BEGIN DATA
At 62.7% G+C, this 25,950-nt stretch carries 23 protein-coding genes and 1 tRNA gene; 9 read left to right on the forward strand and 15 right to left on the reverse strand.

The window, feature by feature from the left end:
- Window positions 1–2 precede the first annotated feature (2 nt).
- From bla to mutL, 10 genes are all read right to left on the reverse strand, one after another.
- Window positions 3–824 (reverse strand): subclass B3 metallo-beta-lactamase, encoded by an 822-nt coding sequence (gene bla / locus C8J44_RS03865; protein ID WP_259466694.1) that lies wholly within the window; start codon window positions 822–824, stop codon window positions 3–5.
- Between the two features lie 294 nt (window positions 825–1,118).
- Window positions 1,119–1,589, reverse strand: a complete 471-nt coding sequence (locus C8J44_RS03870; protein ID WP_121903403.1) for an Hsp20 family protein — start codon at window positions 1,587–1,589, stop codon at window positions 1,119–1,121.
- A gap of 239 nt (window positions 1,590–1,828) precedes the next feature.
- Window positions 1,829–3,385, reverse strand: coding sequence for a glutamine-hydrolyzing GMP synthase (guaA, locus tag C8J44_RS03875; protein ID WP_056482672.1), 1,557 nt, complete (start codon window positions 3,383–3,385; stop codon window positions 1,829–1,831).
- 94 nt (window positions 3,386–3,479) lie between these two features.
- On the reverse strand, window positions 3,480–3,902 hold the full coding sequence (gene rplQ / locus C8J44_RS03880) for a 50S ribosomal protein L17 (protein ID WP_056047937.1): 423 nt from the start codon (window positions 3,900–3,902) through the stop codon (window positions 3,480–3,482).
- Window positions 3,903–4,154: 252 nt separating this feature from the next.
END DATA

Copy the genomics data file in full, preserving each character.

At 62.7% G+C, this 25,950-nt stretch carries 23 protein-coding genes and 1 tRNA gene; 9 read left to right on the forward strand and 15 right to left on the reverse strand.

The window, feature by feature from the left end:
- Window positions 1–2 precede the first annotated feature (2 nt).
- From bla to mutL, 10 genes are all read right to left on the reverse strand, one after another.
- Window positions 3–824 (reverse strand): subclass B3 metallo-beta-lactamase, encoded by an 822-nt coding sequence (gene bla / locus C8J44_RS03865; protein ID WP_259466694.1) that lies wholly within the window; start codon window positions 822–824, stop codon window positions 3–5.
- Between the two features lie 294 nt (window positions 825–1,118).
- Window positions 1,119–1,589, reverse strand: a complete 471-nt coding sequence (locus C8J44_RS03870; protein ID WP_121903403.1) for an Hsp20 family protein — start codon at window positions 1,587–1,589, stop codon at window positions 1,119–1,121.
- A gap of 239 nt (window positions 1,590–1,828) precedes the next feature.
- Window positions 1,829–3,385, reverse strand: coding sequence for a glutamine-hydrolyzing GMP synthase (guaA, locus tag C8J44_RS03875; protein ID WP_056482672.1), 1,557 nt, complete (start codon window positions 3,383–3,385; stop codon window positions 1,829–1,831).
- 94 nt (window positions 3,386–3,479) lie between these two features.
- On the reverse strand, window positions 3,480–3,902 hold the full coding sequence (gene rplQ / locus C8J44_RS03880) for a 50S ribosomal protein L17 (protein ID WP_056047937.1): 423 nt from the start codon (window positions 3,900–3,902) through the stop codon (window positions 3,480–3,482).
- Window positions 3,903–4,154: 252 nt separating this feature from the next.